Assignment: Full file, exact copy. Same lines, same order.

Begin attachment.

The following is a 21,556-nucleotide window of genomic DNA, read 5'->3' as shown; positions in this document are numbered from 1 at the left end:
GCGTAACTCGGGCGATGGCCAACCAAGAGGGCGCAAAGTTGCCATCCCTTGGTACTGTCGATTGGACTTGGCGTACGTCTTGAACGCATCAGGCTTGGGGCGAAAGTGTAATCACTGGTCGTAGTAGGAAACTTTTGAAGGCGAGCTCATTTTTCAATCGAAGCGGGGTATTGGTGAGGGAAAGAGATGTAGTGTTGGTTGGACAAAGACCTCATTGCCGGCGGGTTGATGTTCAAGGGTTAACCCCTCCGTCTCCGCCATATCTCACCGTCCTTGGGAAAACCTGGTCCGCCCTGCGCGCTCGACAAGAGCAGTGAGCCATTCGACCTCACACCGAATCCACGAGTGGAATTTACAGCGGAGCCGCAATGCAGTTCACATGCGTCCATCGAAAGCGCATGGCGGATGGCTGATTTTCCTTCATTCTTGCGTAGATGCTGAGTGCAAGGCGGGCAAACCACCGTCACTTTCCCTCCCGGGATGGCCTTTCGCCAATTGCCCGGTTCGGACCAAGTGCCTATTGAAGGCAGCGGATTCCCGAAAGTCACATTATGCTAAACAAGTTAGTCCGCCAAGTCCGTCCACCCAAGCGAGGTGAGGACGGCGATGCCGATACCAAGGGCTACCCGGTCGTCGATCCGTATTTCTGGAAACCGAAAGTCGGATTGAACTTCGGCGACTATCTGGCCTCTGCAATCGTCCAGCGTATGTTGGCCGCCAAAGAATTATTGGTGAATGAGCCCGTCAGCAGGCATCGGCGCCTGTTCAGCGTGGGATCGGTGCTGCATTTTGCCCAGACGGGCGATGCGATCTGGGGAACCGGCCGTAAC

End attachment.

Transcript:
The following is a 21,556-nucleotide window of genomic DNA, read 5'->3' as shown; positions in this document are numbered from 1 at the left end:
GCGTAACTCGGGCGATGGCCAACCAAGAGGGCGCAAAGTTGCCATCCCTTGGTACTGTCGATTGGACTTGGCGTACGTCTTGAACGCATCAGGCTTGGGGCGAAAGTGTAATCACTGGTCGTAGTAGGAAACTTTTGAAGGCGAGCTCATTTTTCAATCGAAGCGGGGTATTGGTGAGGGAAAGAGATGTAGTGTTGGTTGGACAAAGACCTCATTGCCGGCGGGTTGATGTTCAAGGGTTAACCCCTCCGTCTCCGCCATATCTCACCGTCCTTGGGAAAACCTGGTCCGCCCTGCGCGCTCGACAAGAGCAGTGAGCCATTCGACCTCACACCGAATCCACGAGTGGAATTTACAGCGGAGCCGCAATGCAGTTCACATGCGTCCATCGAAAGCGCATGGCGGATGGCTGATTTTCCTTCATTCTTGCGTAGATGCTGAGTGCAAGGCGGGCAAACCACCGTCACTTTCCCTCCCGGGATGGCCTTTCGCCAATTGCCCGGTTCGGACCAAGTGCCTATTGAAGGCAGCGGATTCCCGAAAGTCACATTATGCTAAACAAGTTAGTCCGCCAAGTCCGTCCACCCAAGCGAGGTGAGGACGGCGATGCCGATACCAAGGGCTACCCGGTCGTCGATCCGTATTTCTGGAAACCGAAAGTCGGATTGAACTTCGGCGACTATCTGGCCTCTGCAATCGTCCAGCGTATGTTGGCCGCCAAAGAATTATTGGTGAATGAGCCCGTCAGCAGGCATCGGCGCCTGTTCAGCGTGGGATCGGTGCTGCATTTTGCCCAGACGGGCGATGCGATCTGGGGAACCGGCCGTAAC